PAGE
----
Helping Businesses Join the YouTube Era: How Pixability Found Its Groove
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leveraging the passion of the people in the company,” says Hein. “I can’t go everywhere and talk to everyone. But I can get a video out to customers and speak to them that way. Video is effective because you can’t fake it—people can tell immediately if someone is for real or not. Also, YouTube and handheld cameras have changed the way we perceive video, and lowered the barrier to entry for everybody. It’s a democratization that has opened up an opportunity for small companies, or bigger companies, to market themselves.”
Pixability isn’t without competition, of course: Hein acknowledges that there’s pressure on her startup from at least three directions. One is traditional production houses—Boston.TV and Black Screen Studios are two local examples—where professional videographers have seen the YouTube train coming and are scrambling to adapt their services accordingly. Another is automated, Web-based video editing services such as Animoto (based in New York, and also profiled by Greg last year), which assemble video clips and stills into slick multimedia presentations for extremely low prices. Finally, there’s the DIY phenomenon—Flip cameras and editing programs like Apple’s iMovie are so easy to use, after all, that anyone who’s even moderately computer-savvy can, in principle, make their own videos.
But Hein says she isn’t overly worried about any of these rivals. The automated tools such as Animoto, she says, churn out videos that look robotic and undifferentiated. Few small companies are willing to spend thousands of dollars to hire a professional production house to make a single video. And few of their staffers have the time or patience (or, to be realistic, the creative skills) required to do the work themselves.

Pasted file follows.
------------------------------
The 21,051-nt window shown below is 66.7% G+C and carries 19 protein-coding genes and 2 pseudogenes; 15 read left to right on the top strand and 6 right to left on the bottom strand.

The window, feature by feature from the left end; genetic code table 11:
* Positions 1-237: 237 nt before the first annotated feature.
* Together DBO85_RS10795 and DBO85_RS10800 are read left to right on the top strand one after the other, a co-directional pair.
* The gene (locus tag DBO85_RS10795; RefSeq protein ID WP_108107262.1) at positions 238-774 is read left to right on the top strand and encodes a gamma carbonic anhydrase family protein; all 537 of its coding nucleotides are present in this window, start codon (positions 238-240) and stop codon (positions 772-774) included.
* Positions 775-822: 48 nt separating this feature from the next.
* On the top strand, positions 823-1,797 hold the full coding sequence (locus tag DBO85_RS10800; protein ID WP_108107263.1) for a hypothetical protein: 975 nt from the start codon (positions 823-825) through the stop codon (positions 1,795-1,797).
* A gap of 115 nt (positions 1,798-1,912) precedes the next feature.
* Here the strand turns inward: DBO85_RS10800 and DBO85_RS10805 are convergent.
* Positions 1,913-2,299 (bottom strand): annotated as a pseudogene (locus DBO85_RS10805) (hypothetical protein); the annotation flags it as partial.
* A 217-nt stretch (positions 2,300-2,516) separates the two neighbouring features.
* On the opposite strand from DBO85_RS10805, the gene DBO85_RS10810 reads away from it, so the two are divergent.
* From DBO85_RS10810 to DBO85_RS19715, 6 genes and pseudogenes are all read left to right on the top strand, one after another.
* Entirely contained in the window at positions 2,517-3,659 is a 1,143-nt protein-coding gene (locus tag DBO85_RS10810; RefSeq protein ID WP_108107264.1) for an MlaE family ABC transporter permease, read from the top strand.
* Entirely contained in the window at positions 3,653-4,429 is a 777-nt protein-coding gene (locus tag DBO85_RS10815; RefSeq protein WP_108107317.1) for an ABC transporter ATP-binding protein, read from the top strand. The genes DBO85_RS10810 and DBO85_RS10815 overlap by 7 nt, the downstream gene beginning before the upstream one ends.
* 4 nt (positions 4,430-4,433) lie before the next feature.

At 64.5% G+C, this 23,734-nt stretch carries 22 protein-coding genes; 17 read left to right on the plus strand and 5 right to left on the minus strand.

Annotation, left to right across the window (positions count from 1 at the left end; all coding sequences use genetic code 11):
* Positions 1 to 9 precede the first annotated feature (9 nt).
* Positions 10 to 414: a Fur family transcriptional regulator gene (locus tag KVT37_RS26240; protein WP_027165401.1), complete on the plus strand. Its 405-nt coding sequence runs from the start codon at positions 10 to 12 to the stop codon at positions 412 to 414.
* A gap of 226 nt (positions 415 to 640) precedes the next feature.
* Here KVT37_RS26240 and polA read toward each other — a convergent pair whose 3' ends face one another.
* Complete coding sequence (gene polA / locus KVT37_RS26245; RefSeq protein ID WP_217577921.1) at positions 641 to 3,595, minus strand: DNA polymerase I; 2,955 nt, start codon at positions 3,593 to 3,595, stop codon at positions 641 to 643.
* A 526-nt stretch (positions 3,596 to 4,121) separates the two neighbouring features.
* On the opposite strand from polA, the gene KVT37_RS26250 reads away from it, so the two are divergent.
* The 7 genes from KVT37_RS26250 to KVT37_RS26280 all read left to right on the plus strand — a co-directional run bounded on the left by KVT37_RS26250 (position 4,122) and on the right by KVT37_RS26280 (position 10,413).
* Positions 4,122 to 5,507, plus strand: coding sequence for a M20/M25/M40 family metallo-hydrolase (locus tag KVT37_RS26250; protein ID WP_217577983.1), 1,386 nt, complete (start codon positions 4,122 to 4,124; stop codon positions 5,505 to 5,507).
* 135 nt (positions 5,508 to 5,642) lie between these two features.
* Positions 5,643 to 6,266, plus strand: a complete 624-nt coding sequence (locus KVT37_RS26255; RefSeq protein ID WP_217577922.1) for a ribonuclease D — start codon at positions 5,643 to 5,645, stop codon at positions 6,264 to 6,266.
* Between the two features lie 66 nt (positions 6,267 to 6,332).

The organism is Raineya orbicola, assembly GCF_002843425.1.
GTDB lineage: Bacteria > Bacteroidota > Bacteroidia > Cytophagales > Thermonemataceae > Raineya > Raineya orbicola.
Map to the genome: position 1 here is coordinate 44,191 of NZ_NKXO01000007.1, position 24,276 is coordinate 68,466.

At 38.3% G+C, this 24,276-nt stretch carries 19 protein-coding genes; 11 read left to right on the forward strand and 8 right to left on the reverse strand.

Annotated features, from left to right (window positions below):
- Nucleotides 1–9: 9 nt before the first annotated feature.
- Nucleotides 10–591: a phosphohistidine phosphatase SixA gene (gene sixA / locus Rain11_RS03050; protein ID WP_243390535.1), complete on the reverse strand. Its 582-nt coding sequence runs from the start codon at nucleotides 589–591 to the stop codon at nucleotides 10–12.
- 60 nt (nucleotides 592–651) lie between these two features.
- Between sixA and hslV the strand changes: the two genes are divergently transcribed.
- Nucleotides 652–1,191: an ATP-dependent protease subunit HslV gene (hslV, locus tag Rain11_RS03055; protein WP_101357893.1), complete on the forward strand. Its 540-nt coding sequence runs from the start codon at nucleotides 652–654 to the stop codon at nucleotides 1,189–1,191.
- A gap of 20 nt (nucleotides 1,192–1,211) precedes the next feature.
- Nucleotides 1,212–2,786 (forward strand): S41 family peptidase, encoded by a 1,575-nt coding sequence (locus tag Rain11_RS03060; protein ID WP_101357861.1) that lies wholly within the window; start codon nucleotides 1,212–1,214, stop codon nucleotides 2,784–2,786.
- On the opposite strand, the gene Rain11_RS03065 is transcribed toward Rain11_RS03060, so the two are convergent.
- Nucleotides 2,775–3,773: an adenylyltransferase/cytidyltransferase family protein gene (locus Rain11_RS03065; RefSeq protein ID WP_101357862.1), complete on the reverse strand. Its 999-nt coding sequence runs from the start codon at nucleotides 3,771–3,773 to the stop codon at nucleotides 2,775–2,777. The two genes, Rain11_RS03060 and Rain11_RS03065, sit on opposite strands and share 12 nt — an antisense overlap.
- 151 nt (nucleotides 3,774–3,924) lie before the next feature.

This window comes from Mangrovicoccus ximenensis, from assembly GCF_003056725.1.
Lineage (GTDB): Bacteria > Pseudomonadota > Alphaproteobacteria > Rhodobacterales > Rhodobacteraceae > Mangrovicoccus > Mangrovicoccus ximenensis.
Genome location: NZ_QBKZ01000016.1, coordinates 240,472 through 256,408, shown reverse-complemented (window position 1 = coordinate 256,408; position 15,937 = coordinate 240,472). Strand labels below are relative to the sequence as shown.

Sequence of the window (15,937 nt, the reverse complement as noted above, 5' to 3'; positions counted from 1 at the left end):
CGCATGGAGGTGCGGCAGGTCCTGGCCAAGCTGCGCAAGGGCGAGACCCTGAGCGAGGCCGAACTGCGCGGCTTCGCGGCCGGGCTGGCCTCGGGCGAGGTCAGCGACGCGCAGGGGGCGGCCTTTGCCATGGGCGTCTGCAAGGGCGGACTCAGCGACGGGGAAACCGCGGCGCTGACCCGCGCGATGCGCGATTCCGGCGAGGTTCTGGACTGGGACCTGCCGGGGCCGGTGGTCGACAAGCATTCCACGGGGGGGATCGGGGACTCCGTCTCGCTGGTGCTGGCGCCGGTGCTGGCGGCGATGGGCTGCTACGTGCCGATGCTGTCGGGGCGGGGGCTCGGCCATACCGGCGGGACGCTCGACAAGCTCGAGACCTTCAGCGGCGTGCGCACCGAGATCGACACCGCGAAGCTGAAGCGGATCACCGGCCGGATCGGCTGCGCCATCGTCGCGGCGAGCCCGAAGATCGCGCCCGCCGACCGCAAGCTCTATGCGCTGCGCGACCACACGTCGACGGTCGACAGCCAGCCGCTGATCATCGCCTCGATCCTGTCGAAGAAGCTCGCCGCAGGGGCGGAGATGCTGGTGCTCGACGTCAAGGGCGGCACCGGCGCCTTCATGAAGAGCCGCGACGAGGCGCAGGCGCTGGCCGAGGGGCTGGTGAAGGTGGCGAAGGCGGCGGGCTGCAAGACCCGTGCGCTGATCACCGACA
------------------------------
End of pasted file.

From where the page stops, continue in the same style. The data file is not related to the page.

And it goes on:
“If you remember when desktop publishing tools came out in the 1980s, and everyone said they’d start publishing everything themselves?” Hein asks. “Well, that never happened. There are still professionals who do layout, and most desktop publishing software even today is not used by average consumers.”
Fortunately for Hein and her company, following the lean-startup precepts meant that the company’s burn rate was low, and that it could afford to switch to a new business model without having to raise much new capital. (The company collected just $155,000 in its most recent round of equity-based financing last December, and has raised several times that altogether.) Pixability’s revenues have climbed by a factor of 10 since the switchover to business-to-business services, Hein says.
But what really validates the change, Hein says, is the fact that she’s having so much more fun now that she’s helping other entrepreneurs tell their stories on video, from social-media-savvy funeral directors to scrap-metal collectors, to Silicon Valley Web guru Guy Kawasaki. “I came into entrepreneurship because I wanted to encourage other people to become entrepreneurs,” says Hein. “So this is like Candy Land for me, because I get to see so many cool little businesses, and I get to support people and help their dreams of building a business come true. The family stuff was really heartwarming. But this fits my personality even better.”
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